Who’s right on accessibility?
A recent study by the Educational Policy
Institute has brought to light discrepancies between statistics
from universities and student lobby groups when it comes to
the cost of post-secondary education.
According to the study, when inflation is taken into account
the cost of attending university was more expensive in the
1960s than it is today. Furthermore, according to another study
conducted at the University of Toronto, the current year’s
student body has seen a 15 per cent increase in the number
of undergraduate students from low-income families (under $50,000/year)
from the previous year. There is also a 35 per cent increase
in the number of doctoral students from the same financial
background from last year.
Taken together, these studies suggest that more students from
lower income famillies are finding means to pay for post-secondary
Why is there such a great discrepancy between what these studies
and lobby groups are telling the public?
Student lobby groups such as the Canadian Alliance of Student
Associations and the Ontario Undergraduate Student Alliance
have been campaigning for years by stating that the cost of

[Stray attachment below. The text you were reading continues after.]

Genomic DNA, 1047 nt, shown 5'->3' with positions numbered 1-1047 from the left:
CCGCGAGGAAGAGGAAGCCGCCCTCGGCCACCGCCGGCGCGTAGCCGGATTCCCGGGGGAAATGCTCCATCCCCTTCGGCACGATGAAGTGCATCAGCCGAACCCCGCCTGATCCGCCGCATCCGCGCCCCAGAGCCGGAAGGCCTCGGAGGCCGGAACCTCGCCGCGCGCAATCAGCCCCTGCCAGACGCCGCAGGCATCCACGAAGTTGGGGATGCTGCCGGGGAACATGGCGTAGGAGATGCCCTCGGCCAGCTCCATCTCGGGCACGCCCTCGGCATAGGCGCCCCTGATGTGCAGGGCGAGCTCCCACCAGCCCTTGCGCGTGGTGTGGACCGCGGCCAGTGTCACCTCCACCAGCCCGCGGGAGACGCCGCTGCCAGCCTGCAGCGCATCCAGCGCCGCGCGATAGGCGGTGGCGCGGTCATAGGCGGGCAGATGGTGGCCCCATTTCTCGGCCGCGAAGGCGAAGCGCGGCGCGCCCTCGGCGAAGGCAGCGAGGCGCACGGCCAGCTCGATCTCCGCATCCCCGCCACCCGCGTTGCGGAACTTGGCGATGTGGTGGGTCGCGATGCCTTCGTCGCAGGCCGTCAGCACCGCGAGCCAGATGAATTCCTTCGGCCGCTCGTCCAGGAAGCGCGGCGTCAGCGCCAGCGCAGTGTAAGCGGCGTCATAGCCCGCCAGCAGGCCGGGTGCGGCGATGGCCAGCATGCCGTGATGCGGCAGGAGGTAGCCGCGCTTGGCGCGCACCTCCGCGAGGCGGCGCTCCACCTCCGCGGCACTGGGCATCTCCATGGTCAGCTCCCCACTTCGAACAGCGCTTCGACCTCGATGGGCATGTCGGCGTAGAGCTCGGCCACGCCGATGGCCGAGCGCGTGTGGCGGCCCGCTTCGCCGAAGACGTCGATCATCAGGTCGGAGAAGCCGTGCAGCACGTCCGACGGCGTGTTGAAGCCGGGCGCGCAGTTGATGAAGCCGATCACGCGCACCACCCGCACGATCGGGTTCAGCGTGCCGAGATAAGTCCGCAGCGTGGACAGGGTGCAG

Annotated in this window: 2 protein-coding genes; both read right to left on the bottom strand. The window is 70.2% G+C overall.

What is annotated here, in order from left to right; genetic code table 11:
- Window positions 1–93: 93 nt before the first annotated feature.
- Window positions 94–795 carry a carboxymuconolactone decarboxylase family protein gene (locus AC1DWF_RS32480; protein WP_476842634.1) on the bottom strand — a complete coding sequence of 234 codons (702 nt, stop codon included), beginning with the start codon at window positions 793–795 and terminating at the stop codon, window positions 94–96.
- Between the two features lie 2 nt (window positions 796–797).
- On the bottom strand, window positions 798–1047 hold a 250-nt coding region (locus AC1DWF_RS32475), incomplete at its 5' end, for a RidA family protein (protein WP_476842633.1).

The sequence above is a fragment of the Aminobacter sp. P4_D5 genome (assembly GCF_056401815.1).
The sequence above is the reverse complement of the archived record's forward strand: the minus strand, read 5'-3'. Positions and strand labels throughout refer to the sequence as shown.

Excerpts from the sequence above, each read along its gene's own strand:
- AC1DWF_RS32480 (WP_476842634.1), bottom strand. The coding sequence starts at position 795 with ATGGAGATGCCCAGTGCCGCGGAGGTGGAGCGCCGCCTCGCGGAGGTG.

post-secondary education has skyrocketed over the years, making
education more expensive now than it has ever been. Lobby groups
claim that two-thirds of all students who drop out in first
year do so because of financial reasons.
Western has a policy that states that no student will be denied
access based on financial need. Clearly, this statement is
convenient media fodder, but how many universities actually
put their money where their mouth is? There have been cases
documented in which students have been told that if they cannot
afford university, they should not be attending.
Truth is desperately needed in this situation, but it’s
nearly impossible to find it in all the rhetoric. Universities
and lobby groups present numbers which buttress their arguments,
and avoid those statistics which may present them in a shady
light. Both sides that are involved want to promote their own
agenda: student lobby groups love fighting “the man,” while
universities are corporations that love feeding it.
What the issue requires is an independent organization without
a vested interest in either side to determine the actual state
of affairs with regards to the cost of post-secondary education
and its effects (Note: this is not the government).
Regardless of which numbers are accurate, both sides should
be looking at providing students with affordable post-secondary
education. Hiding behind numbers or statistics is not an acceptable
solution, and the goal of providing affordable and high quality
education needs to be pursued “at all costs.”